Two pension fund investment management subsidiaries have closed their first private equity funds for external investors, with heavy commitments made by the pension fund sponsors.
General Motors Asset Management, New York, raised $400 million for its GM Capital Partners I, a co-investment fund. The $64 billion General Motors Corp. defined benefit fund committed an additional $300 million to it, said Charles Froland, managing director private markets. It's the first fund GEAM has offered to outside investors.
AMR Investment Services, Fort Worth, Texas, raised $64 million for its American Private Equity Partners fund of funds. Another $160 million to $200 million will by invested by the $5.5 billion American Airlines pension fund.
The strategies of the two funds are quite different. GEAM will invest alongside its best general partners, said Mr. Froland. "We find the best firms, then the best (general partners) in the firm, and then those GPs' best deals, and invest in those deals for this fund. It will be fairly evenly balanced between buyout and venture, but can range from 10% to 20% in either direction," he said. "We will be broadly diversified, and try to capture the best performing set of deals."
AMR, in contrast, will focus mainly on middle-market buyouts. It is only investing with firms the American Airlines pension fund has invested with in the past. Investors are smaller pension funds that only can make commitments of $2 million to $10 million, said William Quinn, president of AMR.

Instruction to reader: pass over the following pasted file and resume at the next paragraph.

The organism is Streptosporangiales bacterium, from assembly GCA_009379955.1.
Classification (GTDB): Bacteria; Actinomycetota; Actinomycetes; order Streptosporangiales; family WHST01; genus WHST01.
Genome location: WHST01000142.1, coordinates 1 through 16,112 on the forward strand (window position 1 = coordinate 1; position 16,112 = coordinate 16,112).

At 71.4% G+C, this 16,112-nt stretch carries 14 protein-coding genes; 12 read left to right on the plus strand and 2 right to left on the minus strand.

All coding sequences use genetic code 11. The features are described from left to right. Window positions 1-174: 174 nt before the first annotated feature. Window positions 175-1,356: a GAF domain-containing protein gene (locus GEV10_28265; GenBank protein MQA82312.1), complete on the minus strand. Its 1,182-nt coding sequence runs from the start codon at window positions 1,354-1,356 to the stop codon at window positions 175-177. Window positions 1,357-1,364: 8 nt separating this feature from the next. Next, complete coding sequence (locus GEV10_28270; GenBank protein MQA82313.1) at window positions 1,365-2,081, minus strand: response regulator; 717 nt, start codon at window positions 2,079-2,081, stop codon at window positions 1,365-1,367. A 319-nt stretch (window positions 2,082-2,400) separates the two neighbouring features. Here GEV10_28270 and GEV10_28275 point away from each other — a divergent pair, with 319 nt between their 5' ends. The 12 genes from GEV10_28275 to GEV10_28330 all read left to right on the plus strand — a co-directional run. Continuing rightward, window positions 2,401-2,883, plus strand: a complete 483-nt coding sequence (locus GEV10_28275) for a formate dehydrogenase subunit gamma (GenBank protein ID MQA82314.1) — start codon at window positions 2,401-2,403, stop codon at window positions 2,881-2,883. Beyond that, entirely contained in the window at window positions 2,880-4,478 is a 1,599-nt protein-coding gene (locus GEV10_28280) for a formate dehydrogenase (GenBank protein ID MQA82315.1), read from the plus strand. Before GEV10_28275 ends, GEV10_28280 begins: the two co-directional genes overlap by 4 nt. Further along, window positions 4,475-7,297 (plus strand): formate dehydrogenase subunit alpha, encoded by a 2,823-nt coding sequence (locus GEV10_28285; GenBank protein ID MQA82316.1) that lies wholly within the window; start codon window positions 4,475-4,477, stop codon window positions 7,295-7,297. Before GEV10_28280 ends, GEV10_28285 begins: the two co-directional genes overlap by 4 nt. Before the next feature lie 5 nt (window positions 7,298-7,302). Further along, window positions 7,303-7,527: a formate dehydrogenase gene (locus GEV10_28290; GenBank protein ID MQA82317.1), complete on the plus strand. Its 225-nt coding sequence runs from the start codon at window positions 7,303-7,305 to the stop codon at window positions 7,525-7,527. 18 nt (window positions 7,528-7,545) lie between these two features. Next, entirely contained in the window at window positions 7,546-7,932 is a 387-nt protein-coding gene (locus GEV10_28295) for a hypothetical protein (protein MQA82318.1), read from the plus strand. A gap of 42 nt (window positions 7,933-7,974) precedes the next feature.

AMR already committed $20 million to Fremont Partners, San Francisco; and $15 million to Hicks Muse Tate & Furst Inc., Dallas. It plans to commit similar amounts to Castle Harlan Inc. and Evercore Partners Inc., both of New York, later in the year when they hold final closings on funds they are raising.
When AMR began marketing its fund of funds more than a year ago, it was targeting $100 million. "We had hoped to raise more than we did, but the environment changed," Mr. Quinn said.
GEAM's Mr. Froland said the new fund already invested $100 million in the last year: two telecommunications deals and two software deals in the venture category, and three buyout deals in telecommunications services, industrial and insurance. "We are generalists and don't concentrate on any particular sectors, although we are restricted from investing in tobacco and gaming stocks." He added there are loads of businesses in need of capital and his team has looked at more than 200 deals in the last year.
Commitments to the GEAM private equity fund include $100 million each from the $112 billion New York State Common Retirement Fund, Albany; and the US$21.7 billion Ontario Municipal Employees Retirement Board and US$8.3 billion Canada Pension Plan Investment Board, both of Toronto.